A bill that would create a nickel-per-bullet tax to pay for mental health programs aimed at reducing gun violence hit a roadblock in a legislative committee Monday.
The Assembly Revenue and Taxation Committee put AB 760 on "suspense" where it will be required to undergo more study on its financial effects before it can be reconsidered.
Assemblyman Roger Dickinson (D-Sacramento) said he is hopeful his bill will be able to make it to the Assembly floor. He said it is a response to the mass shooting at Sandy Hook Elementary School in Connecticut that killed 20 children and six adults.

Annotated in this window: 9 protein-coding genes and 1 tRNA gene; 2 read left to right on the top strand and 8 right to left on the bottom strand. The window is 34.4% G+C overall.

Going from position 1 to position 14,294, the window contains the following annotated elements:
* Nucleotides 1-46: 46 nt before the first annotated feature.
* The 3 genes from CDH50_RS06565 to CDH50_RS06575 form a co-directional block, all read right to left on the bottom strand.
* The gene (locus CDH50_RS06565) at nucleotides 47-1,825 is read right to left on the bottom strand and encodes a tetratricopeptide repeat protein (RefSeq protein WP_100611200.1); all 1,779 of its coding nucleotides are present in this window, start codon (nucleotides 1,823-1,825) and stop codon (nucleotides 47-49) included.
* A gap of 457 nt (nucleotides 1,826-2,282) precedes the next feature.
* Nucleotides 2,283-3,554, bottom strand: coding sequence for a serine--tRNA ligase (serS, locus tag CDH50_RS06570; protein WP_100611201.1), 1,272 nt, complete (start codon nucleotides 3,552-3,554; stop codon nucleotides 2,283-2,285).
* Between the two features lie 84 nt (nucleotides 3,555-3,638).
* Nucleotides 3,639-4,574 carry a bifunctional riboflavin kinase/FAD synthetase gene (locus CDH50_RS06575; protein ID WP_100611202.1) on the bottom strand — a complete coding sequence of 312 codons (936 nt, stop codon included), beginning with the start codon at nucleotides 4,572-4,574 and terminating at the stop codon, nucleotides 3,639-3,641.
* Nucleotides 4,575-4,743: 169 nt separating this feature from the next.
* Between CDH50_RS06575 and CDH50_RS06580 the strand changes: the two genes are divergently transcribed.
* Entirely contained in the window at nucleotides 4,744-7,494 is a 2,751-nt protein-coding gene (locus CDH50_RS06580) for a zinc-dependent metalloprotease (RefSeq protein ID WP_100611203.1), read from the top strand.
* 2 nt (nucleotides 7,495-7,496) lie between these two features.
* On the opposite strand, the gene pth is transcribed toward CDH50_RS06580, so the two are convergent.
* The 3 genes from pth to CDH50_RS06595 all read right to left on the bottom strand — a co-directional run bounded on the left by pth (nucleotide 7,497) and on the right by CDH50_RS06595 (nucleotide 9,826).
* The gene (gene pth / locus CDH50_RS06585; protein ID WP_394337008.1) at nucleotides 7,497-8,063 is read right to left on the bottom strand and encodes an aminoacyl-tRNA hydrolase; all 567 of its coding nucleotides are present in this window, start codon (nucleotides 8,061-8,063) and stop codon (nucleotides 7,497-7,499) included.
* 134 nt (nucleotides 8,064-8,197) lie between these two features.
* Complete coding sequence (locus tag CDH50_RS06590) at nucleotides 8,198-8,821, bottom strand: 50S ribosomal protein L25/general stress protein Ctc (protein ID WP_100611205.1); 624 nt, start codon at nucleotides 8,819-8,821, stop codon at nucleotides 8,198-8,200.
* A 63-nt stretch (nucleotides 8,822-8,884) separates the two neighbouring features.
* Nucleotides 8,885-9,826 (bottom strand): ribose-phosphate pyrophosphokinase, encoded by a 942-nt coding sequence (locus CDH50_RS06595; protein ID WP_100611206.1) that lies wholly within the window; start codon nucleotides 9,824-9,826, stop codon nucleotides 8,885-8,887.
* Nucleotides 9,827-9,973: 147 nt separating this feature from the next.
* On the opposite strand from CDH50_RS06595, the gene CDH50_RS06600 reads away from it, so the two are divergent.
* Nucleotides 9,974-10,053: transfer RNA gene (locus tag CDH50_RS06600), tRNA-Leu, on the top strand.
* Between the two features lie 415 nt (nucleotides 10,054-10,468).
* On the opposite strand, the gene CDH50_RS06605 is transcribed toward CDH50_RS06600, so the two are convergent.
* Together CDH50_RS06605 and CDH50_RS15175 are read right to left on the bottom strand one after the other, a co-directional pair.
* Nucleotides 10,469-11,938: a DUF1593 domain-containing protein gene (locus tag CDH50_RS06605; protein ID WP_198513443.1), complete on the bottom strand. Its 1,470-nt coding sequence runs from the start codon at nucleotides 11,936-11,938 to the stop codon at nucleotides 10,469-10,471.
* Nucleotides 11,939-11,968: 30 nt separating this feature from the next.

"Gun violence is disturbingly prevalent both here in California and across the country," Dickinson told the committee.
He said gun violence resulted in 5,700 people hospitalized or killed in California in 2011. "We know that taxing ammunition can provide a stable source of revenue to meaningfully target gun violence prevention," he added.